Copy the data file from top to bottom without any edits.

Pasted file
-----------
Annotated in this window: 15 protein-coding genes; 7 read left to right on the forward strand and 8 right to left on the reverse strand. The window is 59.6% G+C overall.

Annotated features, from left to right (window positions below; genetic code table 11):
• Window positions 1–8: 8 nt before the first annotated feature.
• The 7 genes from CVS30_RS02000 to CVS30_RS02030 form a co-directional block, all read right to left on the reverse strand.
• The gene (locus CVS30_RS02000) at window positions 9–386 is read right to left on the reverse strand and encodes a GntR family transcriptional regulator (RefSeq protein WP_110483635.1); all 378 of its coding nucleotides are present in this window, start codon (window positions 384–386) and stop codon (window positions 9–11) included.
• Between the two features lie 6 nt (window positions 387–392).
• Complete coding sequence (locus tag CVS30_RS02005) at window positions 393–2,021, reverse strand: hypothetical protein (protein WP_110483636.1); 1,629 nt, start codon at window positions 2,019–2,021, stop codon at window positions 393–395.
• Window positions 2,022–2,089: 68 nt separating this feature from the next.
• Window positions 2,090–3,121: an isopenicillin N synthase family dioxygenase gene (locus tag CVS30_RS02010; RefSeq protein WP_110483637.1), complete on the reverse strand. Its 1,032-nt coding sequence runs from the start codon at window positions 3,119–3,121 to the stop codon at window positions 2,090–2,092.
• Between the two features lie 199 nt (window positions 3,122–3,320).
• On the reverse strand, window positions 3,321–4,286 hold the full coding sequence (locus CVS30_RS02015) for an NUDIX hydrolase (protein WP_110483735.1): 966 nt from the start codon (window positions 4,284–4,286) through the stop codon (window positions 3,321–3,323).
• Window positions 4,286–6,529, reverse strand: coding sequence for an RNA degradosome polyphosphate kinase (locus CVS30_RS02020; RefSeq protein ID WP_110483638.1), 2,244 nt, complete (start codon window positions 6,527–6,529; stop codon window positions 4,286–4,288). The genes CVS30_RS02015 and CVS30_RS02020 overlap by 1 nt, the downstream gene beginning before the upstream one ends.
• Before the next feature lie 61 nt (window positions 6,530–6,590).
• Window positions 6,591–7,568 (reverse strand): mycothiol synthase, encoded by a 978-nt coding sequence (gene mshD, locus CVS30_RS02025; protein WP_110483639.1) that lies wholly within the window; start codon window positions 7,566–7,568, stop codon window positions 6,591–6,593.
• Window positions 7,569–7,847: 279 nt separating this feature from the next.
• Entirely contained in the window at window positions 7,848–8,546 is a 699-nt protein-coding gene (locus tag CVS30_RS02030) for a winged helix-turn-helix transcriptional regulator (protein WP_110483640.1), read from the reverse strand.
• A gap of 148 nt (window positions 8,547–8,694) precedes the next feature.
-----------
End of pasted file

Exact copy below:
Annotated in this window: 15 protein-coding genes; 7 read left to right on the forward strand and 8 right to left on the reverse strand. The window is 59.6% G+C overall.

Annotated features, from left to right (window positions below; genetic code table 11):
• Window positions 1–8: 8 nt before the first annotated feature.
• The 7 genes from CVS30_RS02000 to CVS30_RS02030 form a co-directional block, all read right to left on the reverse strand.
• The gene (locus CVS30_RS02000) at window positions 9–386 is read right to left on the reverse strand and encodes a GntR family transcriptional regulator (RefSeq protein WP_110483635.1); all 378 of its coding nucleotides are present in this window, start codon (window positions 384–386) and stop codon (window positions 9–11) included.
• Between the two features lie 6 nt (window positions 387–392).
• Complete coding sequence (locus tag CVS30_RS02005) at window positions 393–2,021, reverse strand: hypothetical protein (protein WP_110483636.1); 1,629 nt, start codon at window positions 2,019–2,021, stop codon at window positions 393–395.
• Window positions 2,022–2,089: 68 nt separating this feature from the next.
• Window positions 2,090–3,121: an isopenicillin N synthase family dioxygenase gene (locus tag CVS30_RS02010; RefSeq protein WP_110483637.1), complete on the reverse strand. Its 1,032-nt coding sequence runs from the start codon at window positions 3,119–3,121 to the stop codon at window positions 2,090–2,092.
• Between the two features lie 199 nt (window positions 3,122–3,320).
• On the reverse strand, window positions 3,321–4,286 hold the full coding sequence (locus CVS30_RS02015) for an NUDIX hydrolase (protein WP_110483735.1): 966 nt from the start codon (window positions 4,284–4,286) through the stop codon (window positions 3,321–3,323).
• Window positions 4,286–6,529, reverse strand: coding sequence for an RNA degradosome polyphosphate kinase (locus CVS30_RS02020; RefSeq protein ID WP_110483638.1), 2,244 nt, complete (start codon window positions 6,527–6,529; stop codon window positions 4,286–4,288). The genes CVS30_RS02015 and CVS30_RS02020 overlap by 1 nt, the downstream gene beginning before the upstream one ends.
• Before the next feature lie 61 nt (window positions 6,530–6,590).
• Window positions 6,591–7,568 (reverse strand): mycothiol synthase, encoded by a 978-nt coding sequence (gene mshD, locus CVS30_RS02025; protein WP_110483639.1) that lies wholly within the window; start codon window positions 7,566–7,568, stop codon window positions 6,591–6,593.
• Window positions 7,569–7,847: 279 nt separating this feature from the next.
• Entirely contained in the window at window positions 7,848–8,546 is a 699-nt protein-coding gene (locus tag CVS30_RS02030) for a winged helix-turn-helix transcriptional regulator (protein WP_110483640.1), read from the reverse strand.
• A gap of 148 nt (window positions 8,547–8,694) precedes the next feature.